“Diplomacy is the art of telling people to go to hell in such a way that they ask for directions.” – Winston Churchill
If a candidate does not have the necessary skills, or is an obvious bad fit from the start, the rejection process is generally pretty simple. Sure, it’s never fun to tell someone “no,” but in those instances, things tend to be pretty clear cut.
However, there are times when you interview someone, and they are a great applicant, heck, a PERFECT applicant, but…there is always a “but”…for some reason, and you need to reject this applicant.
Ultimately, it’s all about judgment. We’ll outline a few situations to see how and how much you should communicate when rejecting a great candidate.
How to Reject a Great Applicant
There are two major categories of reasons why you may need to reject a great applicant (if you know of others, share with us in the comments).
The bottom line is, sometimes, the proverbial calendar stars simply don’t align. It may be that you need someone to start immediately, and the candidate is in the middle of a six-month consulting engagement.
Conversely, maybe you are anticipating a need in six months, but your perfect candidate has a baby on the way and needs to get going right away.
In this case, if the candidate is truly special and the company’s financial circumstances allow it, it may pay off to hire them anyways, especially if it is for a particularly hard-to-fill role.
WHAT TO DO:
Generally, when timing is a problem, you can be straightforward and explain the circumstances. The labor market is becoming more fluid, and things change all the time. So, make sure you stay in contact in two ways.
First, inform the candidate of any updates in your timeline. If they are good, you want them to be your first call if and when your timing changes.
Second, make sure you touch base with them every 3-4 weeks if the role is still open. Staying on their radar and keeping them in the loop are great trust and relationship builders.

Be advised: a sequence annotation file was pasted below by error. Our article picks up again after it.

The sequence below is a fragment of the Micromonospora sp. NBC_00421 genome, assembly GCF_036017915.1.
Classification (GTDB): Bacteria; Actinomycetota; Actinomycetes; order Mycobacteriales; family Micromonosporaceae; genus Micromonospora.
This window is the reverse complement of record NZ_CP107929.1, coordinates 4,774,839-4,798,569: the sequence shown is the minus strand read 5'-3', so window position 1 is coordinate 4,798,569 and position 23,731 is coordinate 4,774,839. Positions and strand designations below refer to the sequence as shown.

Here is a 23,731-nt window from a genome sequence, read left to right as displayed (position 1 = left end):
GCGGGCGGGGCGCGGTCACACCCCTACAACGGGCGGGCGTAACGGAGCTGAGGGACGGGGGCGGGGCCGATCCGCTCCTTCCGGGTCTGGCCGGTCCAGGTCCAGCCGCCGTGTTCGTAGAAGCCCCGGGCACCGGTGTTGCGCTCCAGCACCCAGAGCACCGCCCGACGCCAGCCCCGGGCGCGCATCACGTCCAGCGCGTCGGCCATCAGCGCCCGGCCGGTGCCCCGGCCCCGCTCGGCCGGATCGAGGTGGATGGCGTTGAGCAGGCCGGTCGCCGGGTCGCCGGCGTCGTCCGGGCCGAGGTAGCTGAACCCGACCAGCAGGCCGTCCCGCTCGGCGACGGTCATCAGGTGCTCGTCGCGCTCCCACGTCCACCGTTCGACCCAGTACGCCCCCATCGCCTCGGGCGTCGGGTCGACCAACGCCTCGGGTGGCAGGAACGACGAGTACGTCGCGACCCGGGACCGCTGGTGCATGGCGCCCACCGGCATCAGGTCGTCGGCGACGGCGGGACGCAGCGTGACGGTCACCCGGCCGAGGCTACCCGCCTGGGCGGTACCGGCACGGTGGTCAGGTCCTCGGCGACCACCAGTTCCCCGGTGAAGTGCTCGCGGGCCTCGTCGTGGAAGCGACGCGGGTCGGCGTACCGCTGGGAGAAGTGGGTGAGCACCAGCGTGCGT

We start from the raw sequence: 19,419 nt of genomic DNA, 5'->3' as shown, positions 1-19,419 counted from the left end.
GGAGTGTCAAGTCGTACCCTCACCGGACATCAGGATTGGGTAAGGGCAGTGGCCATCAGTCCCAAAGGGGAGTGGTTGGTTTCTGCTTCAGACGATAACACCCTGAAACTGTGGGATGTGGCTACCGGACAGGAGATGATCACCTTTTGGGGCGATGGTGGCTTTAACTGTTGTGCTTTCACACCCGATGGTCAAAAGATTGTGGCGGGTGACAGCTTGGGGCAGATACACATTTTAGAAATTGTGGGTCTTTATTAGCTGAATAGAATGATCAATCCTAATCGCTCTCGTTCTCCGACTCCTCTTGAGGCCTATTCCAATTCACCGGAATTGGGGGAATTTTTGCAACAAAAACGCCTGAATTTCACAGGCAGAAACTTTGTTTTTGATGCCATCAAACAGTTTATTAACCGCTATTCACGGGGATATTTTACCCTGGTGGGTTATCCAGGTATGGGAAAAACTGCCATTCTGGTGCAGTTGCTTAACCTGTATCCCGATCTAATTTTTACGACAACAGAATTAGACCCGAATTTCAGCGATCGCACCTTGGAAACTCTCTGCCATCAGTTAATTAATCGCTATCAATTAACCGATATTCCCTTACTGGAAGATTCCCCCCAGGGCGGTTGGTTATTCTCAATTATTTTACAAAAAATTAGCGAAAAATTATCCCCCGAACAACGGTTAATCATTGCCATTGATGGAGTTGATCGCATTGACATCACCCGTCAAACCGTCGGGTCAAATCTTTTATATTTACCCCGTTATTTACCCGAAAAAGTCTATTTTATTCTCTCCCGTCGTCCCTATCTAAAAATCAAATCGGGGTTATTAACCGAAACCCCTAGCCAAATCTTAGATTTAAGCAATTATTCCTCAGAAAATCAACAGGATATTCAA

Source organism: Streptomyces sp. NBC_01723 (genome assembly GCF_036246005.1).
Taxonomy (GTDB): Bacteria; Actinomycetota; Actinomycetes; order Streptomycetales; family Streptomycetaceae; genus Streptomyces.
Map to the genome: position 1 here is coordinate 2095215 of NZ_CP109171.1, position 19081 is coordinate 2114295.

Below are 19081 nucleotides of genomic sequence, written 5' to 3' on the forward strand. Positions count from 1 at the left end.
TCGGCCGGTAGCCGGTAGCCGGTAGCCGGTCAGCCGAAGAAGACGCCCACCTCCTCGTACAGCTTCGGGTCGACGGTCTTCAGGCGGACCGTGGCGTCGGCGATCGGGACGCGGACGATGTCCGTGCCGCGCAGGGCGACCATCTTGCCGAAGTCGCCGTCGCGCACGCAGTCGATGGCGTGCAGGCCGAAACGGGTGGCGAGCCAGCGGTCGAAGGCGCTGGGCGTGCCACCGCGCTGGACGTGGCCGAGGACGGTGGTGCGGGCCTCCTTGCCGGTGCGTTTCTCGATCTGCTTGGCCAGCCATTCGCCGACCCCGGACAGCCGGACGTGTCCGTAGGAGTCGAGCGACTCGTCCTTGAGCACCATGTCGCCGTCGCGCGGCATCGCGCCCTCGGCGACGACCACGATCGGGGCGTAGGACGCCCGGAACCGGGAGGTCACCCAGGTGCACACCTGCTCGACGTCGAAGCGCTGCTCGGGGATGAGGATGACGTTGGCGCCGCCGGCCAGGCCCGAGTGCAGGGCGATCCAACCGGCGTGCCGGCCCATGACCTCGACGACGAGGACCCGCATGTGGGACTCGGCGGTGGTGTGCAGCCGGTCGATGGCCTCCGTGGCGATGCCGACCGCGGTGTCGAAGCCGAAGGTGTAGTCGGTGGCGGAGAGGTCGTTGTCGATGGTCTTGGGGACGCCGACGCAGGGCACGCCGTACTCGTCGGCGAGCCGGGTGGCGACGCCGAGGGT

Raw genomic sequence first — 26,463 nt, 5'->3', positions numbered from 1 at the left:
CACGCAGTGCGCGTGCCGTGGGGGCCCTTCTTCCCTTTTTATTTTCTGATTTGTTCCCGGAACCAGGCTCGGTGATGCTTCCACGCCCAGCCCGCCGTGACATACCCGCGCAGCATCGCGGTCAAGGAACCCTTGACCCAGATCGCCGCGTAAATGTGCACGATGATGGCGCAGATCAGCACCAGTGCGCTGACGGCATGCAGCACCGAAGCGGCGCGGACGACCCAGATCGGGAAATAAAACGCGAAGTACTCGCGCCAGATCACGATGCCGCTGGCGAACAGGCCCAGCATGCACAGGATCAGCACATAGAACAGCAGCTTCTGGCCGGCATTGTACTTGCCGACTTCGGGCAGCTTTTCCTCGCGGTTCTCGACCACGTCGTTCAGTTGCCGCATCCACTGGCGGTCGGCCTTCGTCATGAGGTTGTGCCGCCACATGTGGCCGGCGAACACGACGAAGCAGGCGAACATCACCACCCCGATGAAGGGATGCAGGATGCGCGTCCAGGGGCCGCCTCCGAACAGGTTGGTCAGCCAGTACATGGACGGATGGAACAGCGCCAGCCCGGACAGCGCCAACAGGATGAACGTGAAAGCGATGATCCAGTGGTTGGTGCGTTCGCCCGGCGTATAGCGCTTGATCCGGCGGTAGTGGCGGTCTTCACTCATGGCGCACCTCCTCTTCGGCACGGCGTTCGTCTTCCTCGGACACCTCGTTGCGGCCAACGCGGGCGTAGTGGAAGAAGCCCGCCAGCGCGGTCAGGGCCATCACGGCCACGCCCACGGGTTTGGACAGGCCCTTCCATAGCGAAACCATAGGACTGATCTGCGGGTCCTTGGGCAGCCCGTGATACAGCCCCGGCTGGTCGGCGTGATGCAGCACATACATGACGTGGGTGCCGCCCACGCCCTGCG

2. Cultural Fit
There are many different cultural reasons why a candidate who looks great on paper may be the wrong fit with your company’s chemistry.
A candidate may not be the right fit for the stage in the company.
For example, if you are a startup that barely has a product, you probably do not need to hire a VP of Sales with lots of experience scaling an organization (yet). The opposite could also be true….will your large organization’s bureaucracy pose a problem for an energetic, somewhat wild, and entrepreneurial candidate?
WHAT TO DO:
This is a more sensitive situation.
You have to be careful about how you word your rejection in this case. You want to avoid the perception of discrimination in any form. Even if you have the best intentions at heart, you never know how your message will be received. Feel free to communicate the dissonance if you see an upside (for example, if your company will grow into that need in three years), but in general, less is more.
Things become much more sensitive when there is a personality conflict with a key member of the team.
Right or wrong, sometimes people just don’t get along. Being a professional means that sometimes (read: often) you have to work with people who would not be your first choice to watch the game with over beers.
But what if there is a true conflict? What if the candidate wronged a team member in some capacity in the past?
In these cases, details may really open the door for problems. You want to be courteous and professional, but ultimately your team needs to function, and you need to figure out a way to move on.
In this case, less is definitely more.
When you find a good candidate you cannot currently hire, you need to use your judgement to decide on the level of details you give and how much follow-up you do.
If appropriate, set calendar reminders to continue to stay engaged. Follow them on Twitter, read anything they publish, and if something new happens at your company, keep them in the loop.